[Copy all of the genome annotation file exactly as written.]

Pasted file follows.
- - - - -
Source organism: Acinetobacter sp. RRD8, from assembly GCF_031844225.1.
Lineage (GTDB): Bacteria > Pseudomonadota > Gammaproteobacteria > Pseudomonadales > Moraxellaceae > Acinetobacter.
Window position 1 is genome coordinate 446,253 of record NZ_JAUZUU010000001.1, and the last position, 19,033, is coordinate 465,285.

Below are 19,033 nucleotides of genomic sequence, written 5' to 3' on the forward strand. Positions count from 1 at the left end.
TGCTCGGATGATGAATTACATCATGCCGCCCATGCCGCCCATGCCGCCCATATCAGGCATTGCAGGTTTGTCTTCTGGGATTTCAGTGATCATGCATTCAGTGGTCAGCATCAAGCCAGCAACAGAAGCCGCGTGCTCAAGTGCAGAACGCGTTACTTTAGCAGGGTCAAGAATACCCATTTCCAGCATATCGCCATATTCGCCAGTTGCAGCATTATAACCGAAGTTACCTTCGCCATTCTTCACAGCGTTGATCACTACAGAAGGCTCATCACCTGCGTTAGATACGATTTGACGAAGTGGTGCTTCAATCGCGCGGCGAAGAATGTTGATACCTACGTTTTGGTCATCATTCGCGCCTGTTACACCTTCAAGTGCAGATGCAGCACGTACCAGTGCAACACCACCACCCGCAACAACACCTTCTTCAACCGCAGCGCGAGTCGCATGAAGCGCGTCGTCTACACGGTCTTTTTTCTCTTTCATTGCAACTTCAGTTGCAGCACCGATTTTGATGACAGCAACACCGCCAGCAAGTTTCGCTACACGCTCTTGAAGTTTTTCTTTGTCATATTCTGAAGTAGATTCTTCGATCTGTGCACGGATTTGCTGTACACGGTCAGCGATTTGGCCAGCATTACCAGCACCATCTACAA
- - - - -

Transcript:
Source organism: Acinetobacter sp. RRD8, from assembly GCF_031844225.1.
Lineage (GTDB): Bacteria > Pseudomonadota > Gammaproteobacteria > Pseudomonadales > Moraxellaceae > Acinetobacter.
Window position 1 is genome coordinate 446,253 of record NZ_JAUZUU010000001.1, and the last position, 19,033, is coordinate 465,285.

Below are 19,033 nucleotides of genomic sequence, written 5' to 3' on the forward strand. Positions count from 1 at the left end.
TGCTCGGATGATGAATTACATCATGCCGCCCATGCCGCCCATGCCGCCCATATCAGGCATTGCAGGTTTGTCTTCTGGGATTTCAGTGATCATGCATTCAGTGGTCAGCATCAAGCCAGCAACAGAAGCCGCGTGCTCAAGTGCAGAACGCGTTACTTTAGCAGGGTCAAGAATACCCATTTCCAGCATATCGCCATATTCGCCAGTTGCAGCATTATAACCGAAGTTACCTTCGCCATTCTTCACAGCGTTGATCACTACAGAAGGCTCATCACCTGCGTTAGATACGATTTGACGAAGTGGTGCTTCAATCGCGCGGCGAAGAATGTTGATACCTACGTTTTGGTCATCATTCGCGCCTGTTACACCTTCAAGTGCAGATGCAGCACGTACCAGTGCAACACCACCACCCGCAACAACACCTTCTTCAACCGCAGCGCGAGTCGCATGAAGCGCGTCGTCTACACGGTCTTTTTTCTCTTTCATTGCAACTTCAGTTGCAGCACCGATTTTGATGACAGCAACACCGCCAGCAAGTTTCGCTACACGCTCTTGAAGTTTTTCTTTGTCATATTCTGAAGTAGATTCTTCGATCTGTGCACGGATTTGCTGTACACGGTCAGCGATTTGGCCAGCATTACCAGCACCATCTACAA